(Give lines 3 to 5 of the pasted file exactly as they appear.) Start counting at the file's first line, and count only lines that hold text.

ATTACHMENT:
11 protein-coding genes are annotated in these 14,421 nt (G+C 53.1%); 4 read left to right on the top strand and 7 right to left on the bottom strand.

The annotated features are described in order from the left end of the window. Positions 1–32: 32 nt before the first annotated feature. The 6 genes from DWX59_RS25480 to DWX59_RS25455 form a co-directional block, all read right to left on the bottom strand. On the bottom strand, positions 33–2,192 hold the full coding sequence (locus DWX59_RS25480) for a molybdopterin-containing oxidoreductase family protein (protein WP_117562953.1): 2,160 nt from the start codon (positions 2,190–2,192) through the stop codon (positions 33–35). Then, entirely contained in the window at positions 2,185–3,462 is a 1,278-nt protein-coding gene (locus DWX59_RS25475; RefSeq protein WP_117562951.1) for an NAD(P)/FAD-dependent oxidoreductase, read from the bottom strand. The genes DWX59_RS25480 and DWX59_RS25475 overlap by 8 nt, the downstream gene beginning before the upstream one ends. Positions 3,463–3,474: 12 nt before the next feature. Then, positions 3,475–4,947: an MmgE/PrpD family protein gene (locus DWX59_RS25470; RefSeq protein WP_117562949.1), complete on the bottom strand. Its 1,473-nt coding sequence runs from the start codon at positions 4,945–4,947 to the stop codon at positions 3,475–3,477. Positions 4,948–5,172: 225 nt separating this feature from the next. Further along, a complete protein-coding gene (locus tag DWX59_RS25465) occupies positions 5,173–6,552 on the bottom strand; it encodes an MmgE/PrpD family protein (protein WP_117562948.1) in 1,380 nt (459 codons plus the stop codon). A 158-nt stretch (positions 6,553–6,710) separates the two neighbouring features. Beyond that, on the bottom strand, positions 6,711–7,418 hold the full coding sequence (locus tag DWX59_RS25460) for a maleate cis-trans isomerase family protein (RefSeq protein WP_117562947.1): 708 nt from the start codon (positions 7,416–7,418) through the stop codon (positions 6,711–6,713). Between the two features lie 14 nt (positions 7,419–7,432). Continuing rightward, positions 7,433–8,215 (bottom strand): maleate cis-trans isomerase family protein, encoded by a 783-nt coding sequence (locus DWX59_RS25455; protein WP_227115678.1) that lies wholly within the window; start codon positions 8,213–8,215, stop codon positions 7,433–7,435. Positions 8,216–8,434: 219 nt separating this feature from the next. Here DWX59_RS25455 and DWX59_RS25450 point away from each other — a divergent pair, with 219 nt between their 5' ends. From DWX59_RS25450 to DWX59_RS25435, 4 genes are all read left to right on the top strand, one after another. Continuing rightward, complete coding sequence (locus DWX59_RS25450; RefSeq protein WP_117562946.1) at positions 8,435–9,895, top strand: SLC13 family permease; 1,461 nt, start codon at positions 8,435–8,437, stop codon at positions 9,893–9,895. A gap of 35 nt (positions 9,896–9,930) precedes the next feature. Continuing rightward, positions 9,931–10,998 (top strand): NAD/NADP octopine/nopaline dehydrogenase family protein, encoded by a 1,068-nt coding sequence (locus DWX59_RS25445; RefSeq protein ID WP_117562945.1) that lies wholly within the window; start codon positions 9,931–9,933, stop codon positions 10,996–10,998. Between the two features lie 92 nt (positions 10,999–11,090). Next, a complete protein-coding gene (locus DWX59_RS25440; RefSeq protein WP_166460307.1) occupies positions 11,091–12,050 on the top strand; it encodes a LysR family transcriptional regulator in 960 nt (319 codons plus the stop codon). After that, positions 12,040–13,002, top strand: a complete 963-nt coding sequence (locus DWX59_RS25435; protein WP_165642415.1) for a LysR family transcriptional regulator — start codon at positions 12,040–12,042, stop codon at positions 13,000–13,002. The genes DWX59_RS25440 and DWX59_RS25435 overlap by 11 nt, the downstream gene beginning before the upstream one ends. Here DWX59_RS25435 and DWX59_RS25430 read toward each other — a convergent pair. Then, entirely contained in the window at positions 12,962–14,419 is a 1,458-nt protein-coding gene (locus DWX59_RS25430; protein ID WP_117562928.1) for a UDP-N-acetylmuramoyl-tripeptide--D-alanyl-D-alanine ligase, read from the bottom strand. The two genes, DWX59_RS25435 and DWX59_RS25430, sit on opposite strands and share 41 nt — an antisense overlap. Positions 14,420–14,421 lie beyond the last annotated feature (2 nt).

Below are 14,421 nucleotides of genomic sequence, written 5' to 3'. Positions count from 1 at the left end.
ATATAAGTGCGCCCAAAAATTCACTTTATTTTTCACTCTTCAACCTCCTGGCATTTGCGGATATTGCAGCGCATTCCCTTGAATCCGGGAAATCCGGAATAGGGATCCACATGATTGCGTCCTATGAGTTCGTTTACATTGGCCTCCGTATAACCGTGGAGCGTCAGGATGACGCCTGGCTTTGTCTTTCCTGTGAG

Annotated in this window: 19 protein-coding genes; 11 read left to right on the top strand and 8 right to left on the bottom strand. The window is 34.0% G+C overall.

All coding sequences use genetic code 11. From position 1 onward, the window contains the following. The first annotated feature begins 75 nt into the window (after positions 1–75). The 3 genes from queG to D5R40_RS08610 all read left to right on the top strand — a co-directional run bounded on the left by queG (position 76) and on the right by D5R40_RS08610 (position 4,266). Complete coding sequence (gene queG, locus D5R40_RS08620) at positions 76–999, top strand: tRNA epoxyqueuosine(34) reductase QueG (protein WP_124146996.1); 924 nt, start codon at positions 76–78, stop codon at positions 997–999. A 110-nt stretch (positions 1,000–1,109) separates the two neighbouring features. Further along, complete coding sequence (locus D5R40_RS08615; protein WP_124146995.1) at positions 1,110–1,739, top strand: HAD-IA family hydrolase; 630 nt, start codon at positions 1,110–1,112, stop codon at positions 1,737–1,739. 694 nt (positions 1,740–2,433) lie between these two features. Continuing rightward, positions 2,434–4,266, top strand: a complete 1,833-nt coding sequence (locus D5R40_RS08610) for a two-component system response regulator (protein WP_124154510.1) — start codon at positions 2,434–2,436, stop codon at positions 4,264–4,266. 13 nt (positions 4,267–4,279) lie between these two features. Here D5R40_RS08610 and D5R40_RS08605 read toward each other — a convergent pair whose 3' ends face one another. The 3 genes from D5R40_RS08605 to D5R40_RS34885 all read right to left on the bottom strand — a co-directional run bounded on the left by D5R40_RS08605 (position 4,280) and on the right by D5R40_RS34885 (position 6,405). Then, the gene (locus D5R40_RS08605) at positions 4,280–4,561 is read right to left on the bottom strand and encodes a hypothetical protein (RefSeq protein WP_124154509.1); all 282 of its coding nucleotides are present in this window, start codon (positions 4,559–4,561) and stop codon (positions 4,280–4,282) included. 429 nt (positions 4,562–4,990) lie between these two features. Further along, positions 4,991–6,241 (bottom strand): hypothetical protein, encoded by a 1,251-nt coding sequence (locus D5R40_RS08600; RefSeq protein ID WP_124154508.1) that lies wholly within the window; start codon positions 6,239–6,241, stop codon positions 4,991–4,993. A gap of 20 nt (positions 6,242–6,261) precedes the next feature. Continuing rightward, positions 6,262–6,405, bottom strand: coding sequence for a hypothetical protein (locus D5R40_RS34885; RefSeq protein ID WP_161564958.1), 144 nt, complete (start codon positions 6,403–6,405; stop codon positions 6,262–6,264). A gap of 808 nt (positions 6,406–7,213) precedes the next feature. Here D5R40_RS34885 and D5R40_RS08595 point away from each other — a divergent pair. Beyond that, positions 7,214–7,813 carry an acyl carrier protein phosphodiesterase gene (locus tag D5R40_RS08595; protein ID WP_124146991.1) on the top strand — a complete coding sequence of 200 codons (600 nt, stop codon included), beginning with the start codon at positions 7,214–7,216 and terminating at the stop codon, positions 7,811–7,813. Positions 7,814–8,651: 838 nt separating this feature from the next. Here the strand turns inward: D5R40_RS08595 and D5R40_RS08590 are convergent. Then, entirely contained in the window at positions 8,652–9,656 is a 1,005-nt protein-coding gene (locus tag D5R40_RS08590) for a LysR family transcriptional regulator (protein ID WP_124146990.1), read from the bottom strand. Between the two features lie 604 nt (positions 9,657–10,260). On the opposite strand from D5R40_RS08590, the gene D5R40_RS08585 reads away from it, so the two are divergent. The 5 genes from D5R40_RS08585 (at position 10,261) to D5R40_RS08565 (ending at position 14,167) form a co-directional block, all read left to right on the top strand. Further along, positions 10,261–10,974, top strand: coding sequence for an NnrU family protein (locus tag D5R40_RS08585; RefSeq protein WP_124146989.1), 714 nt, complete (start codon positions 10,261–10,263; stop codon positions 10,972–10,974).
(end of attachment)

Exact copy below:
Below are 14,421 nucleotides of genomic sequence, written 5' to 3'. Positions count from 1 at the left end.
ATATAAGTGCGCCCAAAAATTCACTTTATTTTTCACTCTTCAACCTCCTGGCATTTGCGGATATTGCAGCGCATTCCCTTGAATCCGGGAAATCCGGAATAGGGATCCACATGATTGCGTCCTATGAGTTCGTTTACATTGGCCTCCGTATAACCGTGGAGCGTCAGGATGACGCCTGGCTTTGTCTTTCCTGTGAG

Annotated in this window: 19 protein-coding genes; 11 read left to right on the top strand and 8 right to left on the bottom strand. The window is 34.0% G+C overall.